Brother Ralph, as Will was soon to learn, took such comments placidly and was rarely offended. In like manner, he asked, "What news of the plague?" as if it were all one to him what the world said, he having heard enough of it by now."


"Pray it comes not to England," Will said.


"That be for certain it will not. Here be no Jews 40 to let it in. Praised be Edward."


Brother Walter's amen hung in the air, but Will preferred not to address himself to this remark. Instead, he said parenthetically, "I saw in a tavern I arrived in in Launceston, The Sign of The Red Whale, it was called, a hard writing upon the wall where I had reason to go, having drunken more wine than is usual, what with the innkeeper and his wenches singing,


White wine, red wine,
Gascon and Spanish
Wash down your meat
With the finest Rhenish


and I did my best to accommodate all men of good will in that tavern, not thinking of my bladder nor my pocketbook until it was too late for either and I jumped to the wall not a drop too soon."


"Now what was this writing?" Brother Ralph said.


"What writing?"


"This writing upon the wall, Brother Long, that you just spoke of where you hurried to the wall not a drop too soon."


"Aye, not soon enough as matters turned out and my leather hose got one good soaking. But so beclouded was my head I could barely read this sign being but a newly reading man thinking his way through the wine. Well, to be brief, it said when you see the sun awry and two monksheads in heaven, one that talks much and one that shakes his head as if he had the palsy and when a maiden has her magical powers about her then the plague and the famine shall judge the world and Davy the ditcher shall die of hu nger unless God in his mercy grant us at once a truce with his judgment."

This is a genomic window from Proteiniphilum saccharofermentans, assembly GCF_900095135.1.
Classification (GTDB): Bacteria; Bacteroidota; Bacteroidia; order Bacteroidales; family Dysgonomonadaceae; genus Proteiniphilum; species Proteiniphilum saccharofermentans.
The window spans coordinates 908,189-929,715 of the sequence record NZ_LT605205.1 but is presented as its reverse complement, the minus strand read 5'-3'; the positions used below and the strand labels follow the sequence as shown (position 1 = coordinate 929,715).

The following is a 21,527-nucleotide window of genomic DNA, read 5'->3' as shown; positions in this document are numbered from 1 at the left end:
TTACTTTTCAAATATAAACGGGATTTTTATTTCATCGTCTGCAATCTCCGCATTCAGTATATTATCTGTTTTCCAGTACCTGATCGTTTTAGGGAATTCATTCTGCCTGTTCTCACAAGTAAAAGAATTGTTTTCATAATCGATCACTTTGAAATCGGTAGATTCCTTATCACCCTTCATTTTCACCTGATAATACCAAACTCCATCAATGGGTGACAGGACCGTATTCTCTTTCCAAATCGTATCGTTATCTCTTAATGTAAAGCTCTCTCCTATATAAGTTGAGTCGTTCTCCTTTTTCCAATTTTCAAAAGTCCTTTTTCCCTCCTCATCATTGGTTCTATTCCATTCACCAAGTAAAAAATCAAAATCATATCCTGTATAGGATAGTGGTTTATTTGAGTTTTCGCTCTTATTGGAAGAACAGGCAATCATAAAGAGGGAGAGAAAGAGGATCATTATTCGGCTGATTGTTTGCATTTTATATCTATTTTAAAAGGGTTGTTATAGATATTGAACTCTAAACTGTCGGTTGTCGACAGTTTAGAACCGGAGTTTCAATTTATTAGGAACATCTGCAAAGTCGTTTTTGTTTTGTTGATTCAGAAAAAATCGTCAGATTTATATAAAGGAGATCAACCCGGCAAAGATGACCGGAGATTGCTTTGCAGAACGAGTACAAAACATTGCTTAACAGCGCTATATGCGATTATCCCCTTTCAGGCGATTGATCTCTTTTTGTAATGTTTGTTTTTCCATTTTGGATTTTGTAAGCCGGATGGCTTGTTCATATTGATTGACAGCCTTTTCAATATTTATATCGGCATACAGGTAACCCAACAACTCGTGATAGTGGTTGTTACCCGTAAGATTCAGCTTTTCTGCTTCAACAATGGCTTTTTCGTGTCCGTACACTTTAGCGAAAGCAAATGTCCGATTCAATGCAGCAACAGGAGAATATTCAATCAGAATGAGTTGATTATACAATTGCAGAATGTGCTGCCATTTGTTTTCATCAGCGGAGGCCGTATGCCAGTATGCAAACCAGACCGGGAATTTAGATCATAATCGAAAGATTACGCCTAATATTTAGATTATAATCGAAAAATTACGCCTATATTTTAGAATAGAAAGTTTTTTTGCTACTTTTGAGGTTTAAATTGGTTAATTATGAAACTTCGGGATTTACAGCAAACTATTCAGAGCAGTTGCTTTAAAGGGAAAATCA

"What made you of this sign'?"


Will laughed ruefully. "See you mercy, brothers Christ's or man's. I tell you plainly I had more of Claryce the whore who watched me through a hole in the wall and called out, have you not a drop left, Will?"


"Now, now, none of that here," Bother Ralph said. "That be not monk's talk fit for monk's ears."


Will felt himself properly chastised, for had he not shaken the dust of the world from his shoes. "You be right," he said generously, "I forgot my pledge."


Brother Ralph was equally generous, detecting Will's honesty. "It be best to leave such thoughts outside the gate. What were you, Will, in York?"


"A laboring man, a shepherd when there were sheep, with a little learning, and a married one."